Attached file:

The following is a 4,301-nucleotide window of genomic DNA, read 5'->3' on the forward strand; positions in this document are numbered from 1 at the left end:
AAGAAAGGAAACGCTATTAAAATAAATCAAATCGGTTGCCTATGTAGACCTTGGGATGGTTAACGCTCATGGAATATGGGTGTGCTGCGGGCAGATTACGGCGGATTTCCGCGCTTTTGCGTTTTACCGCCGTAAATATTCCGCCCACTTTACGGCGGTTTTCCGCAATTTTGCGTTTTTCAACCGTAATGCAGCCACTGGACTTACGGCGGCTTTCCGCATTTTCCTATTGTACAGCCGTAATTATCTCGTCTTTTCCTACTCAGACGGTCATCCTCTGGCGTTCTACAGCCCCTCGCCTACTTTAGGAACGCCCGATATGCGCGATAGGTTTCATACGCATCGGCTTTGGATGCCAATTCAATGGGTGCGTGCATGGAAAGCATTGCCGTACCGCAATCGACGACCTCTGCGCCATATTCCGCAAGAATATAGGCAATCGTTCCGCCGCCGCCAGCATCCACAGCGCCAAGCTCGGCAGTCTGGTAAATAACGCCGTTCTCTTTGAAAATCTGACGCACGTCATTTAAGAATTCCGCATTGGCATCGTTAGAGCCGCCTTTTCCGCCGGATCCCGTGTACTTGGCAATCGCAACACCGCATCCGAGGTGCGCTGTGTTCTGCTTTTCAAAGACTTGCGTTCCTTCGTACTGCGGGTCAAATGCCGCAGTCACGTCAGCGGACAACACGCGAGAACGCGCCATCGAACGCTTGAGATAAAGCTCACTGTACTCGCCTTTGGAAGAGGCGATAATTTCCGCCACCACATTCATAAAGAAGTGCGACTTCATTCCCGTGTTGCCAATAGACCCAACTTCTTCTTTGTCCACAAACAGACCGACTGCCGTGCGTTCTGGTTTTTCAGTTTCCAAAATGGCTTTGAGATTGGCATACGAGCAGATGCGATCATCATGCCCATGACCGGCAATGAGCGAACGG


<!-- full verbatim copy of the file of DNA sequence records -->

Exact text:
The following is a 4,301-nucleotide window of genomic DNA, read 5'->3' on the forward strand; positions in this document are numbered from 1 at the left end:
AAGAAAGGAAACGCTATTAAAATAAATCAAATCGGTTGCCTATGTAGACCTTGGGATGGTTAACGCTCATGGAATATGGGTGTGCTGCGGGCAGATTACGGCGGATTTCCGCGCTTTTGCGTTTTACCGCCGTAAATATTCCGCCCACTTTACGGCGGTTTTCCGCAATTTTGCGTTTTTCAACCGTAATGCAGCCACTGGACTTACGGCGGCTTTCCGCATTTTCCTATTGTACAGCCGTAATTATCTCGTCTTTTCCTACTCAGACGGTCATCCTCTGGCGTTCTACAGCCCCTCGCCTACTTTAGGAACGCCCGATATGCGCGATAGGTTTCATACGCATCGGCTTTGGATGCCAATTCAATGGGTGCGTGCATGGAAAGCATTGCCGTACCGCAATCGACGACCTCTGCGCCATATTCCGCAAGAATATAGGCAATCGTTCCGCCGCCGCCAGCATCCACAGCGCCAAGCTCGGCAGTCTGGTAAATAACGCCGTTCTCTTTGAAAATCTGACGCACGTCATTTAAGAATTCCGCATTGGCATCGTTAGAGCCGCCTTTTCCGCCGGATCCCGTGTACTTGGCAATCGCAACACCGCATCCGAGGTGCGCTGTGTTCTGCTTTTCAAAGACTTGCGTTCCTTCGTACTGCGGGTCAAATGCCGCAGTCACGTCAGCGGACAACACGCGAGAACGCGCCATCGAACGCTTGAGATAAAGCTCACTGTACTCGCCTTTGGAAGAGGCGATAATTTCCGCCACCACATTCATAAAGAAGTGCGACTTCATTCCCGTGTTGCCAATAGACCCAACTTCTTCTTTGTCCACAAACAGACCGACTGCCGTGCGTTCTGGTTTTTCAGTTTCCAAAATGGCTTTGAGATTGGCATACGAGCAGATGCGATCATCATGCCCATGACCGGCAATGAGCGAACGG